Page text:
Flying machine, a device for enabling man to navigate the air. The feat of flying has been often attempted; even among the ancients it was tried, and we are informed, succeeded to some slight extent.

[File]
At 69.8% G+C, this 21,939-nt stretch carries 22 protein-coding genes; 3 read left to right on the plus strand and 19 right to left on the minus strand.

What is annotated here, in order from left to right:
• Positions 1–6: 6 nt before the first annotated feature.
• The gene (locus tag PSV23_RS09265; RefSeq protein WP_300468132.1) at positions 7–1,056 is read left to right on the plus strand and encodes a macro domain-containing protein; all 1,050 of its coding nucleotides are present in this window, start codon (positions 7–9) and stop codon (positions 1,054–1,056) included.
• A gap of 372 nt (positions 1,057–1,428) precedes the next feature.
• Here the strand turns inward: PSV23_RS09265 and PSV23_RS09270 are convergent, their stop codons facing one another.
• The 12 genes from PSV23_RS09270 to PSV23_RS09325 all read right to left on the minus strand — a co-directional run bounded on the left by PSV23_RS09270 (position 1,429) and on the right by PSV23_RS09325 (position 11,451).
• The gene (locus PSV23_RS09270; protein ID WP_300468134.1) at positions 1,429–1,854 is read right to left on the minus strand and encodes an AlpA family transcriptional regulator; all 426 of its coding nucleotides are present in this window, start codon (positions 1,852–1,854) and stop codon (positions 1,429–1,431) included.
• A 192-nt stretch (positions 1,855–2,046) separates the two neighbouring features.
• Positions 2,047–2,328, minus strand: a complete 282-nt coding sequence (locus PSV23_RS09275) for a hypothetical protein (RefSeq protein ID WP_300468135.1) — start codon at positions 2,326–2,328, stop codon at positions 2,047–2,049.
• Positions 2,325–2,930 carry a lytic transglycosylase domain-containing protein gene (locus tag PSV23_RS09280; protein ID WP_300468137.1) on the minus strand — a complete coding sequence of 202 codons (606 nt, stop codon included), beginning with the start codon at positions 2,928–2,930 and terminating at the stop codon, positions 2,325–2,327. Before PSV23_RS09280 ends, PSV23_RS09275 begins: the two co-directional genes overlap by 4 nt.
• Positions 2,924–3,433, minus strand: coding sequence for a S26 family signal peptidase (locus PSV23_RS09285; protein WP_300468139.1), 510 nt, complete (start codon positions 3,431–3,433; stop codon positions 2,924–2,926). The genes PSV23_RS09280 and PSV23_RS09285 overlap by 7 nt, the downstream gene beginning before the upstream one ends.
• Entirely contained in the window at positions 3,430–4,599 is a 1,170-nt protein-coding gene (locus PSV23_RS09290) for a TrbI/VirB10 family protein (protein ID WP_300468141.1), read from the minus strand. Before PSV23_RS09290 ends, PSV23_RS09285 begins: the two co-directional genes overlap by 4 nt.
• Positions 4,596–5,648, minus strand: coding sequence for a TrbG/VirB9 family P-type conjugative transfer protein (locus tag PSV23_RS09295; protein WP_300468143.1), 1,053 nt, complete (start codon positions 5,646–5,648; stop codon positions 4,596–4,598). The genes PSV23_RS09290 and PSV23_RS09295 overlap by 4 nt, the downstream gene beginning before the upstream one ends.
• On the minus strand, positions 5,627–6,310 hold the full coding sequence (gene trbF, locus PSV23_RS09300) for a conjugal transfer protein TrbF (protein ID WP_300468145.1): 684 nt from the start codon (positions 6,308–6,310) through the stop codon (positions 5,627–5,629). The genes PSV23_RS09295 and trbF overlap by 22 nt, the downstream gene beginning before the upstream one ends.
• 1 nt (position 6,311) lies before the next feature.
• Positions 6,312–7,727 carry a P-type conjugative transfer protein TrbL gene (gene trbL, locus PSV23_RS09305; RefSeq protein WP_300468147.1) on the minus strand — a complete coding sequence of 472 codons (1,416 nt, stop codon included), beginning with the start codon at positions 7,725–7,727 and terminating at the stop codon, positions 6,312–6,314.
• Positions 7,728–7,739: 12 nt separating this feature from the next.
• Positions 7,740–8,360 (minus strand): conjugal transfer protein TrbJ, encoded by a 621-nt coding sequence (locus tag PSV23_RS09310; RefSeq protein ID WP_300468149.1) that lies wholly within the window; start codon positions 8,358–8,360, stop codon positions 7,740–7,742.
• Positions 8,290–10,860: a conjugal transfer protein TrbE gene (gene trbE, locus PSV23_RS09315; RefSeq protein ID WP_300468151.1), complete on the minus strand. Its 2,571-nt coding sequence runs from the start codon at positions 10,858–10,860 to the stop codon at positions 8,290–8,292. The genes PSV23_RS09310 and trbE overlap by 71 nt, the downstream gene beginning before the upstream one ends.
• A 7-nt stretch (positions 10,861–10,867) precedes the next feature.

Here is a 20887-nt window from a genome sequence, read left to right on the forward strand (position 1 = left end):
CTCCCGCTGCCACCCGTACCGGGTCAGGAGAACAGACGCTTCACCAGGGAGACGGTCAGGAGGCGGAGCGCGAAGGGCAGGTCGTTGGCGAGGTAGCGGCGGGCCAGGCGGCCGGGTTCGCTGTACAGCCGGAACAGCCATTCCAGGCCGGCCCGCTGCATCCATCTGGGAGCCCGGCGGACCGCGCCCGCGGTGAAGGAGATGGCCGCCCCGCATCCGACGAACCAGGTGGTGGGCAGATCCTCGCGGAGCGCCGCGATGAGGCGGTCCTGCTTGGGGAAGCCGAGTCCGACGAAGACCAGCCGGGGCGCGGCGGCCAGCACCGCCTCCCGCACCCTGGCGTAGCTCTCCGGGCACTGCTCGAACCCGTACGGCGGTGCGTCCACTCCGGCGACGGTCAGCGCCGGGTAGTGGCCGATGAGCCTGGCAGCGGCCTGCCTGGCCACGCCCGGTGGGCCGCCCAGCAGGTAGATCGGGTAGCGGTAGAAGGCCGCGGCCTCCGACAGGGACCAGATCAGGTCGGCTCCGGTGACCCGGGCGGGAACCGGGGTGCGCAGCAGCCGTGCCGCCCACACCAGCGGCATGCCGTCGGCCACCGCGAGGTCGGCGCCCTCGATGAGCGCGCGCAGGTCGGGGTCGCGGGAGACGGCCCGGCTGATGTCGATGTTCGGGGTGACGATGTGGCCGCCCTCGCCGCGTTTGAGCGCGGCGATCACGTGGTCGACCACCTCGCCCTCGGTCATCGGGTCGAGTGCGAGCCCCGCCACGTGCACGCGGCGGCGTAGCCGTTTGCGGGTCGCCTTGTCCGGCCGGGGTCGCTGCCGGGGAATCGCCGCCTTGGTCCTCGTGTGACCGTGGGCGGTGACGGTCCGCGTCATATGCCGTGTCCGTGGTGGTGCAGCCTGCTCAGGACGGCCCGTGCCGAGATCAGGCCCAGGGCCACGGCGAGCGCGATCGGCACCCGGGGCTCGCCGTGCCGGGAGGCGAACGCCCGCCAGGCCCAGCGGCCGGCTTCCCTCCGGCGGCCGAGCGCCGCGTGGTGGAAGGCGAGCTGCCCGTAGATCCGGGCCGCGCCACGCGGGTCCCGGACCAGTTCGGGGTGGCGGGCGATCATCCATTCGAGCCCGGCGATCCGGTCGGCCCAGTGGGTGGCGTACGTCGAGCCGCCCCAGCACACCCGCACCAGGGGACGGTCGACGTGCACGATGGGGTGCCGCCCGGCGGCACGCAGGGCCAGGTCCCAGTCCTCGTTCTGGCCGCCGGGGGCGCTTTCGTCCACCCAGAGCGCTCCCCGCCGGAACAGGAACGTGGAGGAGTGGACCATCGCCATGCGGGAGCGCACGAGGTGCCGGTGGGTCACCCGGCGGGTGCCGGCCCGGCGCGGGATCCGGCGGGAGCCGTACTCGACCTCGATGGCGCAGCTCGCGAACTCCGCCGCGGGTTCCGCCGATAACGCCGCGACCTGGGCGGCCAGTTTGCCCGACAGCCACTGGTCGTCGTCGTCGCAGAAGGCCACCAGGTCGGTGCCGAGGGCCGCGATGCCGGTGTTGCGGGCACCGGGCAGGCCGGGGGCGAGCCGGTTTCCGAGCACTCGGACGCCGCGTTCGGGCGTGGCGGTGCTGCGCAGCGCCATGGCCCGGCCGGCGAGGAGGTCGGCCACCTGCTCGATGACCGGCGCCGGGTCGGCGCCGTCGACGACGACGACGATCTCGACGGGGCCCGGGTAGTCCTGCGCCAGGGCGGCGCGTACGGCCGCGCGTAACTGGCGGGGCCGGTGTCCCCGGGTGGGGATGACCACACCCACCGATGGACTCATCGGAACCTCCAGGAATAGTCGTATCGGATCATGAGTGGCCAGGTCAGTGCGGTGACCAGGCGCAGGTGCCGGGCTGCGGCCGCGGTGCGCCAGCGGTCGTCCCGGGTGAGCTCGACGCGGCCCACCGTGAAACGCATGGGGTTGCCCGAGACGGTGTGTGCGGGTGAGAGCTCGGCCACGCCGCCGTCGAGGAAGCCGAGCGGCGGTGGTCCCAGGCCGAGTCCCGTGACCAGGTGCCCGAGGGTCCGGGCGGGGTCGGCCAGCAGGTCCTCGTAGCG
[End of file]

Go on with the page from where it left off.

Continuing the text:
The most notable modern experiments with a view to attaining this end have been conducted by Hiram Maxim, of England, and Prof. Samuel P. Langley, of Washington, D.C.; the former constructing his machine on the plane system, and the latter designing his somewhat in the form of a fish. The flying machine proper is heavier than air, depending on the motions of mechanically propelled wings for its support. But the more usual and hitherto most successful type is the manageable balloon. In such a one Santos-Dumont in September, 1901, succeeded in winning the prize of $20,000 offered to the aeronaut who should first (under given conditions) circle the Eiffel tower, in Paris. Other notable and successful experimenters include the Wright Brothers, Dayton, O. See AERONAUTICS: BALLOONS.